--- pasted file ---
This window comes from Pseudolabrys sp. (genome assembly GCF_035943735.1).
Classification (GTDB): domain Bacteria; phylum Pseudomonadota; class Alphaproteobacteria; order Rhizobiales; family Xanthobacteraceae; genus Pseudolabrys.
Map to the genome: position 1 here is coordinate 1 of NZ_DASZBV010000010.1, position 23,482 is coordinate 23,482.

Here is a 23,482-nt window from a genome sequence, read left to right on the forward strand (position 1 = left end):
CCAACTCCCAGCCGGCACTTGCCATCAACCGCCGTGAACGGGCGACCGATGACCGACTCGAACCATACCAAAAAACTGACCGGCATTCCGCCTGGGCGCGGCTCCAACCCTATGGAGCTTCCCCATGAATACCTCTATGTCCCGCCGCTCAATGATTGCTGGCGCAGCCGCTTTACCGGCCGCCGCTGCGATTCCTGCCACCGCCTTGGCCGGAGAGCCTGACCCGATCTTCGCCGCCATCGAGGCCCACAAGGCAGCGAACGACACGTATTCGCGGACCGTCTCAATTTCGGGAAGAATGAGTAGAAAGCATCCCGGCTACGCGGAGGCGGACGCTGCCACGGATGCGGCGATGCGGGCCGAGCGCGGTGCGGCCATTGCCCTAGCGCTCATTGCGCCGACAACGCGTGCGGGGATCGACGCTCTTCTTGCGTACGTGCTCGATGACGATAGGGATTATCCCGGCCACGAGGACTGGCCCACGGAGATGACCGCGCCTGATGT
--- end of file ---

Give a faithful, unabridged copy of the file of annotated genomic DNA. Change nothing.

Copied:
This window comes from Pseudolabrys sp. (genome assembly GCF_035943735.1).
Classification (GTDB): domain Bacteria; phylum Pseudomonadota; class Alphaproteobacteria; order Rhizobiales; family Xanthobacteraceae; genus Pseudolabrys.
Map to the genome: position 1 here is coordinate 1 of NZ_DASZBV010000010.1, position 23,482 is coordinate 23,482.

Here is a 23,482-nt window from a genome sequence, read left to right on the forward strand (position 1 = left end):
CCAACTCCCAGCCGGCACTTGCCATCAACCGCCGTGAACGGGCGACCGATGACCGACTCGAACCATACCAAAAAACTGACCGGCATTCCGCCTGGGCGCGGCTCCAACCCTATGGAGCTTCCCCATGAATACCTCTATGTCCCGCCGCTCAATGATTGCTGGCGCAGCCGCTTTACCGGCCGCCGCTGCGATTCCTGCCACCGCCTTGGCCGGAGAGCCTGACCCGATCTTCGCCGCCATCGAGGCCCACAAGGCAGCGAACGACACGTATTCGCGGACCGTCTCAATTTCGGGAAGAATGAGTAGAAAGCATCCCGGCTACGCGGAGGCGGACGCTGCCACGGATGCGGCGATGCGGGCCGAGCGCGGTGCGGCCATTGCCCTAGCGCTCATTGCGCCGACAACGCGTGCGGGGATCGACGCTCTTCTTGCGTACGTGCTCGATGACGATAGGGATTATCCCGGCCACGAGGACTGGCCCACGGAGATGACCGCGCCTGATGT